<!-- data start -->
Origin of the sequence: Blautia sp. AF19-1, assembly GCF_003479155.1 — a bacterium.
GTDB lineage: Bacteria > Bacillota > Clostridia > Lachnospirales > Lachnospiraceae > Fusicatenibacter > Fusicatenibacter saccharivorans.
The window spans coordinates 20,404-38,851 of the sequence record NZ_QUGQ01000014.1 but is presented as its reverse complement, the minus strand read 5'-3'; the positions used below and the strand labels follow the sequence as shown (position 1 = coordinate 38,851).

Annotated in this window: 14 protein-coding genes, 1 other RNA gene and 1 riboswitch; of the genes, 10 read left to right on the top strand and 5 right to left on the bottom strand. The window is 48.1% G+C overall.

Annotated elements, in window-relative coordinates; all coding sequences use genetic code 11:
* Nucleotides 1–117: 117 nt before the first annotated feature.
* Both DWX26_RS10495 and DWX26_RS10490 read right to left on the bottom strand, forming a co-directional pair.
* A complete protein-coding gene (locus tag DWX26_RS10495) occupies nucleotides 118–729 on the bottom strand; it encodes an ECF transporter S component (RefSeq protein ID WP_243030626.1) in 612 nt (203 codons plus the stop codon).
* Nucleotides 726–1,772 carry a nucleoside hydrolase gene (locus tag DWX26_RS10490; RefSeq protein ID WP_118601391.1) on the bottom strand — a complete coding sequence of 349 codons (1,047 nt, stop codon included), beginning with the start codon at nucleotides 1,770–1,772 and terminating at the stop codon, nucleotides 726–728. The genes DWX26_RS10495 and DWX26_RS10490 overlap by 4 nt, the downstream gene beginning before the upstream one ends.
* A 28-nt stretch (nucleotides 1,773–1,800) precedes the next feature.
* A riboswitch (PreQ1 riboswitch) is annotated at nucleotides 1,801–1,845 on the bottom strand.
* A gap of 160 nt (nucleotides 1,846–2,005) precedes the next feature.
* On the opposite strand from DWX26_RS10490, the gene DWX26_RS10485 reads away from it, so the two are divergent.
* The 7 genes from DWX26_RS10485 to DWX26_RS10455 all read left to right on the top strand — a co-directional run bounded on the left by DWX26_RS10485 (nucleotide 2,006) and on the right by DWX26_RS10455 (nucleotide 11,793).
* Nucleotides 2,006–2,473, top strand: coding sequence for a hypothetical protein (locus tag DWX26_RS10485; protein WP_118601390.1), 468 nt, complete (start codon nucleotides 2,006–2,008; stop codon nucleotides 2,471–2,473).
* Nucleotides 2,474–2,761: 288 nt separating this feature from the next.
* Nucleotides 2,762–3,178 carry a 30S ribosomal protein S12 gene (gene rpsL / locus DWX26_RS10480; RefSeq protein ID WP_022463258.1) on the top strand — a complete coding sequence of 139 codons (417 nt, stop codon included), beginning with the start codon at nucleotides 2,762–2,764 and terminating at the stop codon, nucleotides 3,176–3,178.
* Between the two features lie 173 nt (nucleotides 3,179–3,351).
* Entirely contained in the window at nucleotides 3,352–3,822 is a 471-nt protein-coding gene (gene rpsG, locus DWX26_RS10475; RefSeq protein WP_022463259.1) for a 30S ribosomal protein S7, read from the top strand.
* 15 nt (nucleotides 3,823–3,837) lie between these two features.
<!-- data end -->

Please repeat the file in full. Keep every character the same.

Origin of the sequence: Blautia sp. AF19-1, assembly GCF_003479155.1 — a bacterium.
GTDB lineage: Bacteria > Bacillota > Clostridia > Lachnospirales > Lachnospiraceae > Fusicatenibacter > Fusicatenibacter saccharivorans.
The window spans coordinates 20,404-38,851 of the sequence record NZ_QUGQ01000014.1 but is presented as its reverse complement, the minus strand read 5'-3'; the positions used below and the strand labels follow the sequence as shown (position 1 = coordinate 38,851).

Annotated in this window: 14 protein-coding genes, 1 other RNA gene and 1 riboswitch; of the genes, 10 read left to right on the top strand and 5 right to left on the bottom strand. The window is 48.1% G+C overall.

Annotated elements, in window-relative coordinates; all coding sequences use genetic code 11:
* Nucleotides 1–117: 117 nt before the first annotated feature.
* Both DWX26_RS10495 and DWX26_RS10490 read right to left on the bottom strand, forming a co-directional pair.
* A complete protein-coding gene (locus tag DWX26_RS10495) occupies nucleotides 118–729 on the bottom strand; it encodes an ECF transporter S component (RefSeq protein ID WP_243030626.1) in 612 nt (203 codons plus the stop codon).
* Nucleotides 726–1,772 carry a nucleoside hydrolase gene (locus tag DWX26_RS10490; RefSeq protein ID WP_118601391.1) on the bottom strand — a complete coding sequence of 349 codons (1,047 nt, stop codon included), beginning with the start codon at nucleotides 1,770–1,772 and terminating at the stop codon, nucleotides 726–728. The genes DWX26_RS10495 and DWX26_RS10490 overlap by 4 nt, the downstream gene beginning before the upstream one ends.
* A 28-nt stretch (nucleotides 1,773–1,800) precedes the next feature.
* A riboswitch (PreQ1 riboswitch) is annotated at nucleotides 1,801–1,845 on the bottom strand.
* A gap of 160 nt (nucleotides 1,846–2,005) precedes the next feature.
* On the opposite strand from DWX26_RS10490, the gene DWX26_RS10485 reads away from it, so the two are divergent.
* The 7 genes from DWX26_RS10485 to DWX26_RS10455 all read left to right on the top strand — a co-directional run bounded on the left by DWX26_RS10485 (nucleotide 2,006) and on the right by DWX26_RS10455 (nucleotide 11,793).
* Nucleotides 2,006–2,473, top strand: coding sequence for a hypothetical protein (locus tag DWX26_RS10485; protein WP_118601390.1), 468 nt, complete (start codon nucleotides 2,006–2,008; stop codon nucleotides 2,471–2,473).
* Nucleotides 2,474–2,761: 288 nt separating this feature from the next.
* Nucleotides 2,762–3,178 carry a 30S ribosomal protein S12 gene (gene rpsL / locus DWX26_RS10480; RefSeq protein ID WP_022463258.1) on the top strand — a complete coding sequence of 139 codons (417 nt, stop codon included), beginning with the start codon at nucleotides 2,762–2,764 and terminating at the stop codon, nucleotides 3,176–3,178.
* Between the two features lie 173 nt (nucleotides 3,179–3,351).
* Entirely contained in the window at nucleotides 3,352–3,822 is a 471-nt protein-coding gene (gene rpsG, locus DWX26_RS10475; RefSeq protein WP_022463259.1) for a 30S ribosomal protein S7, read from the top strand.
* 15 nt (nucleotides 3,823–3,837) lie between these two features.